Find out what your favorite exercise activities are. They may have changed since your injury or they may not have. I used to love to bike and hike.  For a while after my accident, I was unable to do these things. After I regained my sense of physical balance, I started out slowly, biking and hiking with a friend. I would go regularly twice a week and, after a few months, which was specific to my timing needs. With time, I was able to do these comfortably again and get a lot of joy out of doing them. I love the meditative feeling of walking and hiking at a steady pace, which brings peace into my day.

Did you know that the bi-lateral stimulation of walking and hiking, or running is good for your brain? It also helps clear and calm your mind to allow for more creativity and problem solving. So… walking 20 minutes before sitting down to work on a project or a document is really beneficial.


Learning and growing are also vitally important. Learn about and try new social activities that allow you to laugh and enjoy other’s company even if it is limited to an hour or less.

Many of my clients no longer feel comfortable in large groups or noisy places. You can learn about activities and venues that are quiet or contained with regard to sound. Planning your activities for these targeted places will help reduce stress and ensure you have a good time.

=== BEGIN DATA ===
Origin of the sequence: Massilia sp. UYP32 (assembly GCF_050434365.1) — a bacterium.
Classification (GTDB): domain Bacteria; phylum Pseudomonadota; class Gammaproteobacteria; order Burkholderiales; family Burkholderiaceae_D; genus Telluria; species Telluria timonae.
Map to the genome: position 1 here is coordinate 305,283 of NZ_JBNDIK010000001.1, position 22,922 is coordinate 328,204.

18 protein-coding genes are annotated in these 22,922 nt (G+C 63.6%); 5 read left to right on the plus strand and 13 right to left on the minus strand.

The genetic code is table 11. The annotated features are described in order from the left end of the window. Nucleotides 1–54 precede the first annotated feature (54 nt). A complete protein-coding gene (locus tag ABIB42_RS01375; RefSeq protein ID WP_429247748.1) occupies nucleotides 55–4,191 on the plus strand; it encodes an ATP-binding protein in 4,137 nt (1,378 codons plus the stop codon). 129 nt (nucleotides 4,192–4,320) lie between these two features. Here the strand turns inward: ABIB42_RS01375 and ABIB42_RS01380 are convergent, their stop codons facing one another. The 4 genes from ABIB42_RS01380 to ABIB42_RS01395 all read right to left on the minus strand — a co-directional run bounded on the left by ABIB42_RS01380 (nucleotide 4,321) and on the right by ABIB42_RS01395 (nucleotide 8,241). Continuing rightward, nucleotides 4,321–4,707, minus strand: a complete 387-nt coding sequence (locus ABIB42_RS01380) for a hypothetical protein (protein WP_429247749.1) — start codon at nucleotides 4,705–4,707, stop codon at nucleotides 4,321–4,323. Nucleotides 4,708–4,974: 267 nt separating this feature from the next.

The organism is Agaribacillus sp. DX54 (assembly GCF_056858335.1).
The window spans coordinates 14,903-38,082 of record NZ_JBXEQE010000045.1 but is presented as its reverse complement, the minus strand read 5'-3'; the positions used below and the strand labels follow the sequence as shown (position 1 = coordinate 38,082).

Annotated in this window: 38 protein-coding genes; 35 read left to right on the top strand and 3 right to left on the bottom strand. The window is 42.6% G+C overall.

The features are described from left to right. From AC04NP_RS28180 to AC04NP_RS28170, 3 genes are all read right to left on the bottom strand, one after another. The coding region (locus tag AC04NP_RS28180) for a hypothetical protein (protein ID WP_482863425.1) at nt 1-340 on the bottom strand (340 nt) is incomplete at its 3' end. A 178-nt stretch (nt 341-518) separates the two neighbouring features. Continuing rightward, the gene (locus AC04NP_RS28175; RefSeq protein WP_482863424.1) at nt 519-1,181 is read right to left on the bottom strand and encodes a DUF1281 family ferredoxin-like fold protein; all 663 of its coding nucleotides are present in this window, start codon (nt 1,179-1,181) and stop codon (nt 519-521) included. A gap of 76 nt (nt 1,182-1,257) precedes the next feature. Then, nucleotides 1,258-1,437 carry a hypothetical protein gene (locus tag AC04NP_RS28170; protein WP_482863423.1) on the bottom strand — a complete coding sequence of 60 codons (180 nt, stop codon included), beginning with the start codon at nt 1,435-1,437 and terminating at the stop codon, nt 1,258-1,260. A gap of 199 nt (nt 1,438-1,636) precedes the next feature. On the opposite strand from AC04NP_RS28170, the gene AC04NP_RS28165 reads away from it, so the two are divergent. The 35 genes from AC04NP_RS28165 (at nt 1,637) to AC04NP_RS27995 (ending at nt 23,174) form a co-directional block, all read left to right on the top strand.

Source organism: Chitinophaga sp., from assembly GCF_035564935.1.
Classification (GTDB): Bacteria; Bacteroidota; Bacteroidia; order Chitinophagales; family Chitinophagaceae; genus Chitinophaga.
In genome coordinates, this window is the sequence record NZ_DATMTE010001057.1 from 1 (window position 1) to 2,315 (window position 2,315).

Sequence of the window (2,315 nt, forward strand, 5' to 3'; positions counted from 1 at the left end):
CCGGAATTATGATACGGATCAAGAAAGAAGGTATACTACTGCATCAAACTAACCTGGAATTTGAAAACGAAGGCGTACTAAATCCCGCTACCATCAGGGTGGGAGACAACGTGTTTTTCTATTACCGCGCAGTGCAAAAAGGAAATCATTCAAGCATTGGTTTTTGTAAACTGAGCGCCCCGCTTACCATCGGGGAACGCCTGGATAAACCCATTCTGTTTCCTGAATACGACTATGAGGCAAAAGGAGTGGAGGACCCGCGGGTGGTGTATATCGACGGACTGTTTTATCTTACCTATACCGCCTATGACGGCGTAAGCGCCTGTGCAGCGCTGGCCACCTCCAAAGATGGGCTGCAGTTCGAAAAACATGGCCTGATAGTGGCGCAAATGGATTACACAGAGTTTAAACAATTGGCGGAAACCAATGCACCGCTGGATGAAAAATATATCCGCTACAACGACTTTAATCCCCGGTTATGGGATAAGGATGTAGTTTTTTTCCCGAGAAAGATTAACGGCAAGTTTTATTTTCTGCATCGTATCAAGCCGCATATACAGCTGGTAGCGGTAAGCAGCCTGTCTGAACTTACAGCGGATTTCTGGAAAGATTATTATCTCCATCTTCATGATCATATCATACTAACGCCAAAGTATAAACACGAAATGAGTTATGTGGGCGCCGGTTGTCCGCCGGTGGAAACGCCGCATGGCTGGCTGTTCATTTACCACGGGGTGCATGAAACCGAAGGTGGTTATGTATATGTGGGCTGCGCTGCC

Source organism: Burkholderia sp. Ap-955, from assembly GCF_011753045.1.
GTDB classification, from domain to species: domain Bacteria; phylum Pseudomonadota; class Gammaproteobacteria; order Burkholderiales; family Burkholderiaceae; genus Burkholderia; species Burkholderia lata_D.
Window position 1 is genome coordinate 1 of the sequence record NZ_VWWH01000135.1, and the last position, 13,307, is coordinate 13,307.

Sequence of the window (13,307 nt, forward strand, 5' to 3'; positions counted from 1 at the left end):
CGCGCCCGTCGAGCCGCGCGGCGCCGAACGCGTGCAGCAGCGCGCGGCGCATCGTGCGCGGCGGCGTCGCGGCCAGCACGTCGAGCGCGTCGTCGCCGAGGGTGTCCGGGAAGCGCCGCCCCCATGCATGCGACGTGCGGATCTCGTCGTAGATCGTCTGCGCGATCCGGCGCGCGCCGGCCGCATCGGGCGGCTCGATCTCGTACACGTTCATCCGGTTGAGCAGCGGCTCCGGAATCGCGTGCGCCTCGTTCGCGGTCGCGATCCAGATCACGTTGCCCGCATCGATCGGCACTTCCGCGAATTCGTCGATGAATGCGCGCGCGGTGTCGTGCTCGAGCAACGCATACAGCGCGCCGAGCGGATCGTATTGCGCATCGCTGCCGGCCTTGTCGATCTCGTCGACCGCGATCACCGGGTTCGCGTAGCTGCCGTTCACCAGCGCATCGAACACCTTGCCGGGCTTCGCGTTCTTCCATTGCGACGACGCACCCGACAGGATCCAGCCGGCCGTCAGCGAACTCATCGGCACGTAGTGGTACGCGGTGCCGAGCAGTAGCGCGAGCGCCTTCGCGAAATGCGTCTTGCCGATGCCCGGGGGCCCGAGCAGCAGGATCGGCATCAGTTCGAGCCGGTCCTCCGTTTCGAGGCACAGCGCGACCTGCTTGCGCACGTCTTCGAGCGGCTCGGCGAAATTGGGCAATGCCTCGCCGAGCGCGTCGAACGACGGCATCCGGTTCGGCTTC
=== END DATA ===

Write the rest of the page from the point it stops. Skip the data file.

Regaining the appropriate amount and type of social activ­ity will help you regain motivation and energy too, without wearing you out. If you enjoyed live music before, you still may be able to if you redesign the way you attend and plan for the types of venues to go to.

In addition, having the right mix of people in your life over the right types of situations and events will help you feel healthy and balanced.


Talk to a professional who understands your symptoms. It is important to know you are not alone and that you are understood. Finding someone who is professional and objective can boost  your spirits, your confidence and provide you with extra tools for your toolkit. This could be a combination of your GP, your neurologist and a life coach who has worked with other people like you. You need not be your own advocate any longer; there is comfortable, trustworthy and professional sup­port out there for you.

I would love to hear from you and know how you are doing. Click here to schedule a conversation with me.